Home > Church Replacement Theology, dispensationalism, eschatology, Israel, premillennialism, rapture > The Differences Between Historic and Futurist Premillennialism

The Differences Between Historic and Futurist Premillennialism


In an online group someone recently asked, what are the main differences between historic premillennialism and futurist premillennialism?

Of course variations exist even within the term “historic premillennialism,” but here I am defining historic premillennialism as that view of many post-Reformation premillennialists: a view sometimes referred to as “covenantal premillennialism,” the perspective of those teachers from the Calvinist Covenant Theology background, yet who appealed to literal hermeneutics especially regarding the future for Israel and a future literal 1000 year kingdom of God upon the earth.  Names representing this view include 18th century preacher John Gill, plus 19th century preachers Horatius Bonar, J.C. Ryle, and Charles Spurgeon.  It is also worth noting  that the early church fathers were also “historic premillennial,” the original form, though not Covenantal — since Covenant Theology itself is a relatively recent development, from the 17th century.  Following are several  areas of difference between historic premillennialism and futurist premillennialism.

1) The theological covenants of Covenant Theology, or the biblical covenants of scripture? Historic premillennialism follows the theological covenants set forth in Covenant Theology, and is silent concerning the biblical covenants (Abrahamic, Davidic and New covenants). This comes out, for instance, in Spurgeon sermons talking about the covenant of grace, God’s grace to all the elect, or about the covenant made within the Triune Godhead.  J.C. Ryle, too, though very strongly premillennial with future for Israel, also taught the full understanding of Covenant Theology regarding infant baptism.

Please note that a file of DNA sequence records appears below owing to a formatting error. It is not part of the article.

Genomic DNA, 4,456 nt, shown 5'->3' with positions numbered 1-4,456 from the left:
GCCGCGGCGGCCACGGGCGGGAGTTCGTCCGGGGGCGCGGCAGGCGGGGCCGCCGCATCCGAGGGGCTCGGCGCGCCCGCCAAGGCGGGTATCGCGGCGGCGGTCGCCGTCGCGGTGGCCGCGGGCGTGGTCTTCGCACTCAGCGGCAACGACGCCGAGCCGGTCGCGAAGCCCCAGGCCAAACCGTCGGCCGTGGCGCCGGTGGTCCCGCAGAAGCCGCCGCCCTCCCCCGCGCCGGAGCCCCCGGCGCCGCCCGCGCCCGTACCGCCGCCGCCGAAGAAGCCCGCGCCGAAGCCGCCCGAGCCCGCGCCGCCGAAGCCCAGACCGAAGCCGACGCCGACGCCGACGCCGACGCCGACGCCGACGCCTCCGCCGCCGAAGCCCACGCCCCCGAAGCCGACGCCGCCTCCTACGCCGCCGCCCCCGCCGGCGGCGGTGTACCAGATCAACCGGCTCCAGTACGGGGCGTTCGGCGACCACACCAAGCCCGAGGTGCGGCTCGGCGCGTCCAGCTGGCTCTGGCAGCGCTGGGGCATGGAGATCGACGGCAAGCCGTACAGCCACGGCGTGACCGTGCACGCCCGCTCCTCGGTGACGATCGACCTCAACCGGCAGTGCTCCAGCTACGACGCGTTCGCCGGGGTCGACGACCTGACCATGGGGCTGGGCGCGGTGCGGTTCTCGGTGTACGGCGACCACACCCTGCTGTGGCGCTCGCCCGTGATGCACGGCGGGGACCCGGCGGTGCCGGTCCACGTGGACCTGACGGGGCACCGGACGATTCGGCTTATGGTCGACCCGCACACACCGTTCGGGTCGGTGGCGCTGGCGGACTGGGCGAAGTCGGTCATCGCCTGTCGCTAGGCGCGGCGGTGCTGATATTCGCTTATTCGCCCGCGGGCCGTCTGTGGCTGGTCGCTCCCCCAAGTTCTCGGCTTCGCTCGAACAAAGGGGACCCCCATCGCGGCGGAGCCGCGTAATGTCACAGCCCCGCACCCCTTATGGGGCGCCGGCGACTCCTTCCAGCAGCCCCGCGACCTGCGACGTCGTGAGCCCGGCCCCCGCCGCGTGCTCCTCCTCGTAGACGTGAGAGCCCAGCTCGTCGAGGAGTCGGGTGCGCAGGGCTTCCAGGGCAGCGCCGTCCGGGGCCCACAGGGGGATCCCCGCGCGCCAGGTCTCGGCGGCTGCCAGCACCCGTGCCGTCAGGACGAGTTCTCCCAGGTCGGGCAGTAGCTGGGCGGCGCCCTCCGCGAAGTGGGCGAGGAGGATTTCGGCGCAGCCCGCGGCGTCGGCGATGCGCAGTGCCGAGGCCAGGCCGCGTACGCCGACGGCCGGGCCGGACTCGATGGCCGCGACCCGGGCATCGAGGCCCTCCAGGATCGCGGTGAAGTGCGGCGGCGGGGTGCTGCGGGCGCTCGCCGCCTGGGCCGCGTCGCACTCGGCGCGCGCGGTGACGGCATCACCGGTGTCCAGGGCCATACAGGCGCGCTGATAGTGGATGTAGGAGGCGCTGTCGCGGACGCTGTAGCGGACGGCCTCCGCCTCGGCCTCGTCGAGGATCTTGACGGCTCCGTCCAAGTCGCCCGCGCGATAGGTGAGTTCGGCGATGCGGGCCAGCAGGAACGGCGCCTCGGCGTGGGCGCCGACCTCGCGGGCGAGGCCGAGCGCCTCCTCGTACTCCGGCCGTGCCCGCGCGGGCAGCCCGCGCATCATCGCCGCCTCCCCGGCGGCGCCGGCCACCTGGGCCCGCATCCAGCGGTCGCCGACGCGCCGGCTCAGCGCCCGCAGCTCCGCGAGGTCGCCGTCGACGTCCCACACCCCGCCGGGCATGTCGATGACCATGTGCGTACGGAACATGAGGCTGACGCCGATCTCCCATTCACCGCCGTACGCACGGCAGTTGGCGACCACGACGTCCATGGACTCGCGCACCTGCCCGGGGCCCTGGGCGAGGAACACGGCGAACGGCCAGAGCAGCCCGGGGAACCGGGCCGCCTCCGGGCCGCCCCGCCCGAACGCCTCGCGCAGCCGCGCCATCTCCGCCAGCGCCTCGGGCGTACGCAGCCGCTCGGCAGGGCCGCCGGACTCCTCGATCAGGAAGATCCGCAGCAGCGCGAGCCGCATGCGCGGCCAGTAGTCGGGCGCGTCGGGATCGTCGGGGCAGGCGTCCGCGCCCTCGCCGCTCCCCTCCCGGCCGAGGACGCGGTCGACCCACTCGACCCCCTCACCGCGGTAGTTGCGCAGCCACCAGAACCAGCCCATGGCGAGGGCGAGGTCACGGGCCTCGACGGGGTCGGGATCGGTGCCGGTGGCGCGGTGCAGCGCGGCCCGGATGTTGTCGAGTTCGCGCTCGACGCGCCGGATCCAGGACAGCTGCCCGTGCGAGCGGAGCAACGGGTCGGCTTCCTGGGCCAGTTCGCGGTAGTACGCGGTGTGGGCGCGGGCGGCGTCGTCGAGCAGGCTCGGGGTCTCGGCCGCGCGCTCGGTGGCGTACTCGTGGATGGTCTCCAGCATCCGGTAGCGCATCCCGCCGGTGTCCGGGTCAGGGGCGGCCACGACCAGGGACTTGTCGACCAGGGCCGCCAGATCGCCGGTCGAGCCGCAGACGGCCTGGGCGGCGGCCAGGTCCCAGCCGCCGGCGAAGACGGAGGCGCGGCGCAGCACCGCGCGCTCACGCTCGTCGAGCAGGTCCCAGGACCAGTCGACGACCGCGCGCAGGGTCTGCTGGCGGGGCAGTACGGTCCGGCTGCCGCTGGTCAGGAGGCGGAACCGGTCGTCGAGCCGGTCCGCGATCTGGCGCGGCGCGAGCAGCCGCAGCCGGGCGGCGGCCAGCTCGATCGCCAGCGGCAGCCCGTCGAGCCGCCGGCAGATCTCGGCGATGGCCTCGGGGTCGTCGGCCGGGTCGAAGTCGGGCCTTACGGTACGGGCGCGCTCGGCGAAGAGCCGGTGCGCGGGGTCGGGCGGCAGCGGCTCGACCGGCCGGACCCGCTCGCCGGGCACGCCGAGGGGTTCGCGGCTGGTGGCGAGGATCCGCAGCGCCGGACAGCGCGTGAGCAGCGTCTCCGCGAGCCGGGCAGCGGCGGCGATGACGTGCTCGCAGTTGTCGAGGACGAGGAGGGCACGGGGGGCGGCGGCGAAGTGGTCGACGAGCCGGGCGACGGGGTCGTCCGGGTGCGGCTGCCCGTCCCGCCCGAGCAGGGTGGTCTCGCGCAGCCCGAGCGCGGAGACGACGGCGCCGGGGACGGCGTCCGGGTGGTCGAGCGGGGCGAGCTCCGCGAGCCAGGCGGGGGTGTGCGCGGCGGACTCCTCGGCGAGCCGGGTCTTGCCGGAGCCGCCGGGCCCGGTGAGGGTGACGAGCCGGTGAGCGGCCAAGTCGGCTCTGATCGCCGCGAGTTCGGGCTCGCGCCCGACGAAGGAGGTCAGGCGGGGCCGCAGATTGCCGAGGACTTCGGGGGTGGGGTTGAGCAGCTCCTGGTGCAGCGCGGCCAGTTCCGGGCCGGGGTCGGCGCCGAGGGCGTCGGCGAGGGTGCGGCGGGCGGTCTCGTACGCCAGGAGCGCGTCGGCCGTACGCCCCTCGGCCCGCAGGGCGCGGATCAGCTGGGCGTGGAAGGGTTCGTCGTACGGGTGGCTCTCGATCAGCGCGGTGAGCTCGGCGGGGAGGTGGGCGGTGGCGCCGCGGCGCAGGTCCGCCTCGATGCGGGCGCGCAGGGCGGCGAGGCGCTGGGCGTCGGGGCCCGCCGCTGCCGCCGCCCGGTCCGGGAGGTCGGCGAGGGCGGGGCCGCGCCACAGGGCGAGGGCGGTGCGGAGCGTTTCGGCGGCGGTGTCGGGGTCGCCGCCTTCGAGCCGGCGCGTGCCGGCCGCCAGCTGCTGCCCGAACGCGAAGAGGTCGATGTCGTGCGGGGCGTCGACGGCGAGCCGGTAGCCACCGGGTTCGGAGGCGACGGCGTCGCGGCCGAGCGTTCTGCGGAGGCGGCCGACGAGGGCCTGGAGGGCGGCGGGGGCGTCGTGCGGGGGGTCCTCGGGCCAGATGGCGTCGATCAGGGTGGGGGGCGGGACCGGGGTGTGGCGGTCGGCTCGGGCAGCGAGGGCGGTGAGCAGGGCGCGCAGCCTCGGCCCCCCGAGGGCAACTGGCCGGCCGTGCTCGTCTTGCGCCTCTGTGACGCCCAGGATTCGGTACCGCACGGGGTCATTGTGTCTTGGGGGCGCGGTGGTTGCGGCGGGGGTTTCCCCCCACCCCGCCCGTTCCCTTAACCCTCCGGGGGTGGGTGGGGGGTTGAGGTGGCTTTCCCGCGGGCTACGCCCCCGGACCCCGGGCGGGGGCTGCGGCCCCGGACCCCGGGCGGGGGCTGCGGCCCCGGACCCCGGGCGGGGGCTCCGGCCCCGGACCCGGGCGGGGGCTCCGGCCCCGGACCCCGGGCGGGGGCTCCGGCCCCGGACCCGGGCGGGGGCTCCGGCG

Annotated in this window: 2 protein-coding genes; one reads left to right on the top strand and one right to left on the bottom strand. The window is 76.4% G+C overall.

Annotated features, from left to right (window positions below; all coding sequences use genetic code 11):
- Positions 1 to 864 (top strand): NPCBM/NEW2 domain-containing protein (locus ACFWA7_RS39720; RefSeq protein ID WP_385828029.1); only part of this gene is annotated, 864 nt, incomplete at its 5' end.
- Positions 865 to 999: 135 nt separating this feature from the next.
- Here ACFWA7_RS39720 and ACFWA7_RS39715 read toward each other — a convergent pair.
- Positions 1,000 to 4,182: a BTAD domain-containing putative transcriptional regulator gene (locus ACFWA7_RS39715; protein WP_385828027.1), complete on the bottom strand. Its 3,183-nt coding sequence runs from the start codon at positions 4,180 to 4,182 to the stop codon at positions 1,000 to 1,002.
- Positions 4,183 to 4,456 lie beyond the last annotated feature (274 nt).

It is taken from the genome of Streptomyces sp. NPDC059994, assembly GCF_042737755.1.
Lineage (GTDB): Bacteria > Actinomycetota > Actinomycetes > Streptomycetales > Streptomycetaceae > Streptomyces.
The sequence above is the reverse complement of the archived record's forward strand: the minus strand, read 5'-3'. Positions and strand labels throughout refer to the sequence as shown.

Futurist premillennialists emphasize the importance of the biblical covenants, especially the Abrahamic, Davidic and New Covenants, and all the promises in those covenants including the land promises.

2) The nature of the Church and Israel.  Historic premillennialism does not see a distinction between Israel and the Church, but one general category: the people of God, the church. Like futurist premillennialists, they do follow a generally literal hermeneutic in interpreting the OT prophecies as being about Israel, including Israel’s future regathering and their being returned to their land in connection with the Second Coming events and the future Millennial Kingdom — in great contrast to amillennial spiritualizing the Old Testament prophecies as being about the church age.  John MacArthur’s six-part series, “Why Every Calvinist is a Premillennialist,” addresses this aspect of historic premillennialism, the future for Israel. Barry Horner’s emphasis in Future Israel also fits in here. (Both MacArthur and Barry Horner, though, do teach the biblical covenants, point 1 above.) Historic premillennialist preachers will sometimes talk about “the Jewish church” or refer to examples from the Old Testament while talking about the church. As another example of literal interpretation but without the distinction between Israel and the Church, Spurgeon pictured Ezekiel’s temple as some type of church/worship structure that would exist during the Millennial Kingdom.